February 2018

Discovery Day Camp Makes Summer Camp a Reality for Visually Impaired Youth

Enroll for June camp through Nevada Blind Children’s Foundation

Summer is just around the corner. For many, the season brings vivid childhood memories to mind — riding your bike to the park, hanging out with friends, baseball games, ice cream cones, water parks, family vacations, and that summer rite of passage – camp! They replay in our minds like a summer highlights reel.

Summer looks very different for the thousands of children in Southern Nevada who suffer from vision difficulty – their visual acuity ranging from difficulty seeing even when wearing corrective lenses to complete blindness. For these children, summer can be an isolating time. Most activities require some adaptation for the blind, and not every place is prepared to offer that. However one local organization, the nonprofit Nevada Blind Children’s Foundation (NBCF), is changing that through its Discovery Day Camp.

NBCF offers the only American Camping Association-accredited day camp in Nevada specifically designed for the special needs of blind and low vision children. With the support of camp counselors – some visually impaired as well – Discovery Day Camp attendees get to participate in traditional day camp activities and start their own highlight reel.

“At its heart, Discovery Day Camp is about providing opportunities,” explains NBCF Executive Director Emily Smith. “Through field trips and hands-on learning experiences, our campers gain confidence in their abilities and independent living skills. We also weave in educational components, but if you ask the campers, they’ll tell you they’re just having a great time.”

NBCF’s Discovery Day Camp incorporates five key areas into programming. They include literacy, math, socialization, orientation and mobility, and independence with an array of adapted learning activities like Math Bingo, Minute-to-Win-It challenges, human foosball, and beep archery and beep ball. The latter two activities use different frequencies of buzzing or beeping to allow children with visual impairments to play by auditory processing.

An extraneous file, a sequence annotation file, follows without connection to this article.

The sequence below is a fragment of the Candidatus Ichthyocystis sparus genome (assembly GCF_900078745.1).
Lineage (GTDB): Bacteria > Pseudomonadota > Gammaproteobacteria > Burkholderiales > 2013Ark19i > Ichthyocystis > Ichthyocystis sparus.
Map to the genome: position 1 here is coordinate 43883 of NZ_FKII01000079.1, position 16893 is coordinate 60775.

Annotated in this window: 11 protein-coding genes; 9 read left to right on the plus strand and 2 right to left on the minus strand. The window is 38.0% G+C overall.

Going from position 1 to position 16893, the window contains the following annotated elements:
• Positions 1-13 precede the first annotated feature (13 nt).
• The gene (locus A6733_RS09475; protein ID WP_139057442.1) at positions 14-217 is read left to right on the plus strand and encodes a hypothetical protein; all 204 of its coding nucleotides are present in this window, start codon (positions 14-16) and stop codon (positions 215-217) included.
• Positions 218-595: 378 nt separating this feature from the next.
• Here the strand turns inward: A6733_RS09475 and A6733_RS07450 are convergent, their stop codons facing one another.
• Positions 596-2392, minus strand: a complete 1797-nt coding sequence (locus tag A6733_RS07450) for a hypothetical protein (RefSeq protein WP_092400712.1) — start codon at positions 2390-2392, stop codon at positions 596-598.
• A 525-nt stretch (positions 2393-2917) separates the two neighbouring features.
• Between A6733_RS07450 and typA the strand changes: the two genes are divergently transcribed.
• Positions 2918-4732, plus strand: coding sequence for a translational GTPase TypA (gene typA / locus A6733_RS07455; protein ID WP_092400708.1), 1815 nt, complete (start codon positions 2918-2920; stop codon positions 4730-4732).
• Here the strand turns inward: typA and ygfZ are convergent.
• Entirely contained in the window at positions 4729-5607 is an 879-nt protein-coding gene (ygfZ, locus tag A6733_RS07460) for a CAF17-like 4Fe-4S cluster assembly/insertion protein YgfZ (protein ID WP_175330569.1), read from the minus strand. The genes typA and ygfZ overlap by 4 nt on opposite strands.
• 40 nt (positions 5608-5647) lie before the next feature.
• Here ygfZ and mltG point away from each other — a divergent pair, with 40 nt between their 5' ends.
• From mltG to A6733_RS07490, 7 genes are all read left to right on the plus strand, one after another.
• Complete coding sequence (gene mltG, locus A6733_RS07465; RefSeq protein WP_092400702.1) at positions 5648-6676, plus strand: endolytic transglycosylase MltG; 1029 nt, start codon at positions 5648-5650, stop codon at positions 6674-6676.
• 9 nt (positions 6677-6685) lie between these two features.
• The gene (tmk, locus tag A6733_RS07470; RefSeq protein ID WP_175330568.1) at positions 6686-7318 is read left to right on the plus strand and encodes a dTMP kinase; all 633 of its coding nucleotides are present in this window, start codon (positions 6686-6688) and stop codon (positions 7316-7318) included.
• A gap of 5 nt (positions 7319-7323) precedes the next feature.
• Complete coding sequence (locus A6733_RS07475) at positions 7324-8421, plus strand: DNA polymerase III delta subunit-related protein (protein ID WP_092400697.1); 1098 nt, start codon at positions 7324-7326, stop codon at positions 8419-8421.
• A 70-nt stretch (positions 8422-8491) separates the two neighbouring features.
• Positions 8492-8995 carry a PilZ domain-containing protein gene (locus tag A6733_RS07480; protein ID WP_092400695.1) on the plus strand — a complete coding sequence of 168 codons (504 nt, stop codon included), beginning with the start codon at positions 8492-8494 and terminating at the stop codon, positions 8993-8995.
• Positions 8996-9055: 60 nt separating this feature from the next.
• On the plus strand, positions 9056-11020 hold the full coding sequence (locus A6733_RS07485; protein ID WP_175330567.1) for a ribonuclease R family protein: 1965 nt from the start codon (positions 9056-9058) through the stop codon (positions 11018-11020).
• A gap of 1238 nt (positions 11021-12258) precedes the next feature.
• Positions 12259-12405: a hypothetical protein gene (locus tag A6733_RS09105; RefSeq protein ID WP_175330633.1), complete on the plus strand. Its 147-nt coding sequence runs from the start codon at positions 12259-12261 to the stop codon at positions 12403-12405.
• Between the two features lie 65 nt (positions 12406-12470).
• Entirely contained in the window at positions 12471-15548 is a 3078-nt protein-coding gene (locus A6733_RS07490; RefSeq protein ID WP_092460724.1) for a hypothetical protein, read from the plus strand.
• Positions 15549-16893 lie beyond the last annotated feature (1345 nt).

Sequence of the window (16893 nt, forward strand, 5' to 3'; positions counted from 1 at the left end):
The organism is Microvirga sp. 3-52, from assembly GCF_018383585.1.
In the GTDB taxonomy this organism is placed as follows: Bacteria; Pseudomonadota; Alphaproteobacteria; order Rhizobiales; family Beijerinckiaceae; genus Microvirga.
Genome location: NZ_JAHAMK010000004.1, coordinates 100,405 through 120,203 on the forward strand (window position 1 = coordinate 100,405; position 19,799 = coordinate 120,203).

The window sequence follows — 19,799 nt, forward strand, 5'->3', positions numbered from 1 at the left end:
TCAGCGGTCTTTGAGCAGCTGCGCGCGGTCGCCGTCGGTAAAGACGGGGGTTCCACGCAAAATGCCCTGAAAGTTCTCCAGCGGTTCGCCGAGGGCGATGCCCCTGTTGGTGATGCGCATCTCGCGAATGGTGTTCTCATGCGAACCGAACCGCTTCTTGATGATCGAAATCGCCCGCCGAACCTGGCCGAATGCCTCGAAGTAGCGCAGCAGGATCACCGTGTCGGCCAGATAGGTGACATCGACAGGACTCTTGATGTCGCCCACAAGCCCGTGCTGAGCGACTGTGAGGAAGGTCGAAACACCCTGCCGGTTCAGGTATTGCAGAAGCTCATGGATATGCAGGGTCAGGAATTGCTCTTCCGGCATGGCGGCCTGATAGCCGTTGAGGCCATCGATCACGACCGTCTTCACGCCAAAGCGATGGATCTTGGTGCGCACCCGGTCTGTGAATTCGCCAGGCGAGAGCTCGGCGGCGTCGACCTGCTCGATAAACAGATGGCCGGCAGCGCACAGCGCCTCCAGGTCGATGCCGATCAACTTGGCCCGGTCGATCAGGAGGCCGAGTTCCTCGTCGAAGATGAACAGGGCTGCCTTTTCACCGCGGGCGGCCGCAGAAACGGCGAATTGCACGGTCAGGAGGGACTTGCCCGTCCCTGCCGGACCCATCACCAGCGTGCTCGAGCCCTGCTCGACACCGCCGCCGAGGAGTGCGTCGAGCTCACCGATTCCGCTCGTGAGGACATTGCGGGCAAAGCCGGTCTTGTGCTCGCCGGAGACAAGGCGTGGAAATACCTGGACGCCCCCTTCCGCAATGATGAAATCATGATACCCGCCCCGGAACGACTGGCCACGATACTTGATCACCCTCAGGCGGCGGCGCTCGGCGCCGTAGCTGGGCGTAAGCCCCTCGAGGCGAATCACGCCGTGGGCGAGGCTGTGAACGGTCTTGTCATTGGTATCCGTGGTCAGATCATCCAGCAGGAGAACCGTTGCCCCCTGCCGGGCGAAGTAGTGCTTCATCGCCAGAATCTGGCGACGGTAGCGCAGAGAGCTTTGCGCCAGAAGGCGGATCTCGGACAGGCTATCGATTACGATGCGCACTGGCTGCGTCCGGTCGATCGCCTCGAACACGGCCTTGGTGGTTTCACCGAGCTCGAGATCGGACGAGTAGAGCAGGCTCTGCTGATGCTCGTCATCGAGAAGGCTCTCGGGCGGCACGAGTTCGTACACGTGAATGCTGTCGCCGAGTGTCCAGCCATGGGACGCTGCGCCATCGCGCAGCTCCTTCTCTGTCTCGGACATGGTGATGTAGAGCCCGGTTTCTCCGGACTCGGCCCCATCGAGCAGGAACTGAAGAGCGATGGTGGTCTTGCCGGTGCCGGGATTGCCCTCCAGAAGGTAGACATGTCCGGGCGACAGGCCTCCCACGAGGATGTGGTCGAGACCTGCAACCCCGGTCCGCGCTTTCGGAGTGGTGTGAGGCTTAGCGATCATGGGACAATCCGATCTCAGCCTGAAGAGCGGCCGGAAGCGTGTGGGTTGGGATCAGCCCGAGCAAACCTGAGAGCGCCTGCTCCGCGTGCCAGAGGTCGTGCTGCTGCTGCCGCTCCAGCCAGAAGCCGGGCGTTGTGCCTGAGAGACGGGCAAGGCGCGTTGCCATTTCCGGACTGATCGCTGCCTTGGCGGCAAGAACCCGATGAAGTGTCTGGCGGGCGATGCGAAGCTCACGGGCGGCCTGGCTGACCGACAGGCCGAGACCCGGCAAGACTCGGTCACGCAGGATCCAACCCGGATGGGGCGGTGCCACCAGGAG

Perhaps one of the most unexpected benefits of Discovery Day Camp has been its effect on the southern Nevada community. With more people gaining an understanding about the needs of the visually impaired they can see how, sometimes, simple things can make a big difference for them.

Each week, campers participate in at least two field trips to local businesses for hands-on exploration, learning, volunteer service, and fun. Kids have pet dolphins at The Mirage’s Secret Garden, made bag lunches for homeless teens, touched a crocodile’s skull at The Shark Reef, made pizzas at Grimaldi’s Pizzeria, and played beep baseball with the Las Vegas 51s.

“Sometimes, when we first reach out to a company for a field trip, there’s a certain level of hesitation around adapting their services for our kids; in most cases, they’re just nervous because they’ve never done or even thought about it before,” says Smith. “But that hesitation quickly turns to creative excitement as they work with our team to figure out how to make the most out of the opportunity. For example, the staff at the Boulder City Train Museum adapted the exhibits to provide a more hands-on and interactive experience for our kids. It was such a hit with the kids, the museum team decided to keep the new hands-on approach for their regular school field trips.

“We’re fortunate to have some great partners and are excited to expand our camp program again this year through a partnership with the National Federation of the Blind (NFB) to provide The Braille Enrichment for Learning & Literacy (BELL) Academy to campers in southern Nevada,” adds Smith. “Fewer than 10 percent of the 1.3 million people who are legally blind in the United States are Braille readers and just 10 percent of blind children are learning it. There’s a direct link between literacy, graduation rates, and unemployment, and we are committed to changing all three. We wouldn’t stand for this if we were talking about literacy rates among our sighted students.”

The BELL Academy is a week-long day camp that offers a more intensive reading program to prepare blind and low-vision children for success in school and in life by increasing Braille literacy and independent living skills. The BELL Academy utilizes NFB curriculum, along with adult mentors who are also blind or visually impaired, in order to build campers’ literacy skills through Braille instruction and hands-on learning activities, all in a traditional day-camp setting.

Nevada Blind Children’s Foundation’s camp sessions are designed for kids, kindergarten through 8th grade, and run June 4 – 22, Monday – Friday, 9 a.m. – 4 p.m. for just $50 per week. The cost includes field trips, lunch, and extended care before and after camp. Scholarships are available based on financial need to ensure no child is turned away.

To register for camp, volunteer, donate, or partner with NBCF, visit or call 702-735-6223.

Share this Article